A broad spectrum

Reflective practice is a girder that helped build social work. Reflecting on what worked well and what did not provides the pointers for tomorrow. Thus social care organisations like to portray themselves as learning organisations.

And sometimes you do not realise something is wrong until you experience it yourself. And out of the negative effects there is usually a chance to do something positive, something that puts it right.

This was the situation faced by workers with the Barnardo’s Spectrum project, which is contracted to Hounslow social services in west London to run services for severely disabled children. It works with about 100 families, employing about 60 workers. It provides home care, outreach and family-link (fostering) services.

An outreach worker with the project was working with a 14 year old with severe learning difficulties who disclosed at school abuse by someone known to him. “It was clear to us,” says project leader Paul Taylor, “that the abuse had taken place. Yes, he had a learning difficulty but could communicate verbally and was able to describe the events of the abuse very clearly and consistently. So, for us, there was no doubt that it had happened.”

The incident was reported to social services and an initial interview was set up by police. “It just went wrong,” continues Taylor. “In our opinion not enough was done to address the young person’s special needs in terms of first language – no translators were available – or thinking about how they understand concepts.”

He cites an example: “They held up a red card and said, ‘If I said this was green, would that be a truth or a lie?’ And the young person just didn’t get it. So he was not deemed a credible witness.”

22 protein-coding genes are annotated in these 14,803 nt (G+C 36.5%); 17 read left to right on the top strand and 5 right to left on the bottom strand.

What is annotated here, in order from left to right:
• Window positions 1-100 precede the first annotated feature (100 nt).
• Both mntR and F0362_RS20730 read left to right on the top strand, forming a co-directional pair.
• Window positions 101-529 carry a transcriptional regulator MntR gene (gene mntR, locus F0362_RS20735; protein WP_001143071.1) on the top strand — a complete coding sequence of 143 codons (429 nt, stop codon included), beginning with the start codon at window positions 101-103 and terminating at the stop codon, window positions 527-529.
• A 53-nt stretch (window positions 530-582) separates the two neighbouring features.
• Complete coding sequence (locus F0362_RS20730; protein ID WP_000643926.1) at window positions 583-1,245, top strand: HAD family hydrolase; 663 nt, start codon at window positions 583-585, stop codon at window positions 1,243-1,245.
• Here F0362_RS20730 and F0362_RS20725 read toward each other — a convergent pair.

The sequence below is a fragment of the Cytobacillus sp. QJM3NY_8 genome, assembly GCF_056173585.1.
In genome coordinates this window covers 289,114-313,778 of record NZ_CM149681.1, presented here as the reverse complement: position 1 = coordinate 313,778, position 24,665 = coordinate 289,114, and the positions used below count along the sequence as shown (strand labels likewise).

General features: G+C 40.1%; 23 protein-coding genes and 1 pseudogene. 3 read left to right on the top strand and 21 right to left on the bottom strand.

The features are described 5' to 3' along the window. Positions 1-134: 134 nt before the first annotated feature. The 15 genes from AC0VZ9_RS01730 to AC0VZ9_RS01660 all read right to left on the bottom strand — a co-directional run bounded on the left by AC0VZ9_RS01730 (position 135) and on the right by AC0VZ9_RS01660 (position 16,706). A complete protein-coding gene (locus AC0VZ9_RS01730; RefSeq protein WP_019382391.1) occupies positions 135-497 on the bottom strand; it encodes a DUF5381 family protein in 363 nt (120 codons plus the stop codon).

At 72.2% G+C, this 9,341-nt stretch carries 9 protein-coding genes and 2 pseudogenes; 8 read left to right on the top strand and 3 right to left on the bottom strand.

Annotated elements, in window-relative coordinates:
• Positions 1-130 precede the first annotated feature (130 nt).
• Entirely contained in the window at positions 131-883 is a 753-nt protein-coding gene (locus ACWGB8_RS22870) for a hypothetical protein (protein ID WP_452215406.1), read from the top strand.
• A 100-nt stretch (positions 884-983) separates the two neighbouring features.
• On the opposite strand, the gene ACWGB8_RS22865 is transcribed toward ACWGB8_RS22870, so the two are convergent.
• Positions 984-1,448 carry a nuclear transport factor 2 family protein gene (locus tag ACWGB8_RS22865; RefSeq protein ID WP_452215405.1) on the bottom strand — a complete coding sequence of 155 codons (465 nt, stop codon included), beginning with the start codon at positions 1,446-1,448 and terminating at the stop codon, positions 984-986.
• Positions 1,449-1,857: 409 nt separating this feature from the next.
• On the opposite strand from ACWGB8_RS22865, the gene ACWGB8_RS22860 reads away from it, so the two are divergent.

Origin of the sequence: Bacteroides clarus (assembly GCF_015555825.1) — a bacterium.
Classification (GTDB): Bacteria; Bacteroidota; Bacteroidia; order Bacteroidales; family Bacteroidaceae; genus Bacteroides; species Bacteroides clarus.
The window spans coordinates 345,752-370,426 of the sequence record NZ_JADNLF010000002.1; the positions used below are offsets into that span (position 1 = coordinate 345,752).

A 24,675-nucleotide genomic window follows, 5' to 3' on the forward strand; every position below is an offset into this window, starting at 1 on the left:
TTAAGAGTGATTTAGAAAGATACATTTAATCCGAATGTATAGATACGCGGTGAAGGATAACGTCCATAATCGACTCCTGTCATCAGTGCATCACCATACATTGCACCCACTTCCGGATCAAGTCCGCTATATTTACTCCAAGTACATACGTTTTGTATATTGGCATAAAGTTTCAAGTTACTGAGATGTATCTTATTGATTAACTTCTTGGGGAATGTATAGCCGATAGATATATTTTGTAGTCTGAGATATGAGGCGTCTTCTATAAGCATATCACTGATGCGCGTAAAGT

No charges were brought. “The young person was left with a real sense of injustice and unfairness, but we did a lot of therapeutic work with him and that was good. We emphasised that we believed him. But there was that sense that the system wasn’t serving young disabled people. So we thought about how that could be changed,” says Taylor.

The idea was a joint working party. Chaired by Barnardo’s, it included representatives of social services, police, education, health, parents, community voluntary groups and the Crown Prosecution Service.

The group met every three weeks over six months reviewing each stage of the child protection procedure. “For us it was about educating people about the needs of young people with learning difficulties around child protection. And enabling these young people to have the best chance they can to tell their story,” says Taylor.

The group’s recommendations included adding details of a child’s disability on the referral form and designing an additional information sheet – a simple tick-box form detailing a young person’s communication needs.

Learning from experience, Taylor adds: “We also said that people who know the child need to be involved right from the start. A social worker might have little knowledge of the young person, but the keyworker in the residential unit, a home carer, an occupational or speech therapist, a teacher or teacher’s assistant might know much more. Sure, they can’t lead the interviews or ask direct questions but they can explain questions to the young person, their response or why they might be reacting in a certain way.”

There have been a few interviews with the support of someone who knows the young person which have “gone well” and have led to more successful outcomes for the young person.

Training has also improved. None of the multi-agency child protection training in the borough included disability awareness. It does now and Taylor is part of the child protection training sub-group that plans all the training.

And training is all about learning. Barnardo’s strapline is “Giving children back their future”. By facing the past and learning from mistakes, the Spectrum project can claim to be doing exactly that.

– For more information telephone Paul Taylor on 020 8894 2851.


Scheme: Child protection and children with disability working party.

Location: Hounslow, west London.

Staffing: From within each agency’s normal staffing.

Inspiration: To give children with learning difficulties better support during child protection cases.

Cost: Within existing budgets.

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